As for the blog and writing about running, I’ve read a bunch of running-related books these past two months. My friend Katherine loaned me “A Race Like No Other” by Liz Robbins (about the 2007 NYC Marathon) and The Oatmeal’s “The Terrible and Wonderful Reasons Why I Run Long Distances.” I also read “2 Hours” by Ed Caesar, a book chronicling professional marathoners’ journey to break the elusive 120-minute marathon barrier (current world record is 2:02:57 run by Dennis Kimetto at the 2014 Berlin Marathon). I also read “Running Ransom Road” by Caleb Daniloff, a powerful story about a recovering alcoholic who sought closure on his past by running marathons and other road races in locations where he was active in his alcoholism.

Jim Liysa Laura Ann Raul

Getting in a solid 11.5 miles with Liysa, Laura Ann, and Raul during the blizzard this past weekend!

And finally, I’m almost done with “First You Run, Then You Walk” by Tom Hart, my friend Patrick’s father. “First You Run” is a collection of essays written by Hart, a former high school English teacher, who picked up running at age 31 after he quit smoking. He ran into his 60s, at which time he was diagnosed with lung cancer and had one of his lungs removed, rendering him unable to run continuously for more than a few minutes. His essays discuss a range of topics: running a sub-5 mile, running 37 miles on his 37th birthday, chasing age-group awards as a 60-year-old veteran, and eventually breaking 12 minutes for one mile while running with one lung. What makes the book so amazing, though, is Hart’s meditative writing style and honesty. Every other page I find myself thinking, “Yep, that’s exactly how I think about running.” He gets it.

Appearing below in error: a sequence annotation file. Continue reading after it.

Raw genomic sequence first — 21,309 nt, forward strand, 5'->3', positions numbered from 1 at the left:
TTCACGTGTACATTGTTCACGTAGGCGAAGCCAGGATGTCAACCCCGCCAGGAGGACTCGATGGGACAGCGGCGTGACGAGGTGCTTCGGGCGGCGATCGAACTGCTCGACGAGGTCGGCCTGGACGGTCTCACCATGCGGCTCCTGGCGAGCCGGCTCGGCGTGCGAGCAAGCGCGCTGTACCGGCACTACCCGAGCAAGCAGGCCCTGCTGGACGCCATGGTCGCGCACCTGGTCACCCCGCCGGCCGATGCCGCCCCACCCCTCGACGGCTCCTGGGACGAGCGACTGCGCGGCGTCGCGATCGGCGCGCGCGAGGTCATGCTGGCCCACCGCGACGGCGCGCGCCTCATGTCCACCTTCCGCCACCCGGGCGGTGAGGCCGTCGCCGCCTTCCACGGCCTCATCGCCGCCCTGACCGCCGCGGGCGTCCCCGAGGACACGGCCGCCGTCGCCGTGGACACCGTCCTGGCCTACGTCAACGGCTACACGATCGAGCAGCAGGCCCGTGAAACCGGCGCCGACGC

And in other news, I had a nice Christmas with my family and my girlfriend’s family, was able to travel to Vermont for a few days over the holidays, and have been working and preparing for the spring racing season. Life is good.

Happy running, everyone!

12/8/15: Morning Run: 5:50 a.m., 7 Miles: Myles and Londoners

Good morning! I’m in week 2 of aerobic base-building for winter and spring races. I logged just over 33 miles during week 1, most done at a moderate, aerobic pace. My aerobic fitness, as determined by the MAF test I performed yesterday, seems strong, but I’m hoping to improve it a bit before I really pick up the pace this spring.

Of course, despite knowing the importance of keeping the pace easy during a base-building period, I sometimes get carried away. I’ve read warnings from some coaches that any anaerobic running during a base phase can jeopardize a runner’s aerobic fitness. I’ve also read plenty of guides that encourage fast running at all stages of training. Ultimately, however, the occasional hard run, performed whenever in my training, has not had a negative effect on my overall fitness and speed. So, while I will perform most of my runs at an aerobic pace for the next two months, I’m fine with occasionally picking up the pace, and can justify it by working on leg speed and negative splits.